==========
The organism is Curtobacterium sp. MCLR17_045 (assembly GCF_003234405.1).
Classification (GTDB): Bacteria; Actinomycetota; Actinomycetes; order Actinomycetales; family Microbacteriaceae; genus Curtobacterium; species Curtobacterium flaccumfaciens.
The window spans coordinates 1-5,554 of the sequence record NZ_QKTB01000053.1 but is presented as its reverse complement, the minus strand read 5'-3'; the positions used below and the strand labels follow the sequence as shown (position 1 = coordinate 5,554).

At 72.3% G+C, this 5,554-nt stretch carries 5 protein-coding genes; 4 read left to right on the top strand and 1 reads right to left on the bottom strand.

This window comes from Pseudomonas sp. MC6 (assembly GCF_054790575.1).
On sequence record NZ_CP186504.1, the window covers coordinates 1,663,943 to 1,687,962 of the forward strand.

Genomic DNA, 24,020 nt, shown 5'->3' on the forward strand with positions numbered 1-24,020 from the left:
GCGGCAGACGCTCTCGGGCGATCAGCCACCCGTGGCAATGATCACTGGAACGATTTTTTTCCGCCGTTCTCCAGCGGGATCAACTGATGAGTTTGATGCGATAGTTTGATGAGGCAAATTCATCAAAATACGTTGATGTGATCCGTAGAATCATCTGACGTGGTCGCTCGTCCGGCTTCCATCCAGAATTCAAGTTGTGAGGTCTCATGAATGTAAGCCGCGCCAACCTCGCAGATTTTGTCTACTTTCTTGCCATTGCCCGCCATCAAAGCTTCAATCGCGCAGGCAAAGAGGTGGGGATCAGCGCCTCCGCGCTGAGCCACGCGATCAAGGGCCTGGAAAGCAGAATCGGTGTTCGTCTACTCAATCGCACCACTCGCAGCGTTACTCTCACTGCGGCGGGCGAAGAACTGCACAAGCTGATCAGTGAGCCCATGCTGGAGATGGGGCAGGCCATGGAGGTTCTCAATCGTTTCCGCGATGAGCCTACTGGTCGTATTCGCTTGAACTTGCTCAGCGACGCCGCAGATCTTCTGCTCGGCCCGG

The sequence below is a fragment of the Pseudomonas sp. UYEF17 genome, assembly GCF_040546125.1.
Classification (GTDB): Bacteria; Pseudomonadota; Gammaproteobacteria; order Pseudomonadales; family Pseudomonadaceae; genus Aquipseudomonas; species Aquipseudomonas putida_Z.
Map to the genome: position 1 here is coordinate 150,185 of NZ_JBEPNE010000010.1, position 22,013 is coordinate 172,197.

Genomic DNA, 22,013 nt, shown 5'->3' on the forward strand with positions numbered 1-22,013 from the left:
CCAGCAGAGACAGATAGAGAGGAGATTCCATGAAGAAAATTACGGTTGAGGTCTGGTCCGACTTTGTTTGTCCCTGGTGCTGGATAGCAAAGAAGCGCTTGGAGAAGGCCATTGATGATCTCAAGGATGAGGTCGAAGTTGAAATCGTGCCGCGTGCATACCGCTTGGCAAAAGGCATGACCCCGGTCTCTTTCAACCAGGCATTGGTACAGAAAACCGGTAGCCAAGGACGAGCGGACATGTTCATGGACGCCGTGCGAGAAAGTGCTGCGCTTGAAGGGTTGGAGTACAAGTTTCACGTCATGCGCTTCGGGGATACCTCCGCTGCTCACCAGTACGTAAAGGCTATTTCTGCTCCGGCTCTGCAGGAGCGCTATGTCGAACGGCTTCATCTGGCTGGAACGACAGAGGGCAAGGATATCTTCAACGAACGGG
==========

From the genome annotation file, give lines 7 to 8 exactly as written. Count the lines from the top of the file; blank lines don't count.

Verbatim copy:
Genomic DNA, 24,020 nt, shown 5'->3' on the forward strand with positions numbered 1-24,020 from the left:
GCGGCAGACGCTCTCGGGCGATCAGCCACCCGTGGCAATGATCACTGGAACGATTTTTTTCCGCCGTTCTCCAGCGGGATCAACTGATGAGTTTGATGCGATAGTTTGATGAGGCAAATTCATCAAAATACGTTGATGTGATCCGTAGAATCATCTGACGTGGTCGCTCGTCCGGCTTCCATCCAGAATTCAAGTTGTGAGGTCTCATGAATGTAAGCCGCGCCAACCTCGCAGATTTTGTCTACTTTCTTGCCATTGCCCGCCATCAAAGCTTCAATCGCGCAGGCAAAGAGGTGGGGATCAGCGCCTCCGCGCTGAGCCACGCGATCAAGGGCCTGGAAAGCAGAATCGGTGTTCGTCTACTCAATCGCACCACTCGCAGCGTTACTCTCACTGCGGCGGGCGAAGAACTGCACAAGCTGATCAGTGAGCCCATGCTGGAGATGGGGCAGGCCATGGAGGTTCTCAATCGTTTCCGCGATGAGCCTACTGGTCGTATTCGCTTGAACTTGCTCAGCGACGCCGCAGATCTTCTGCTCGGCCCGG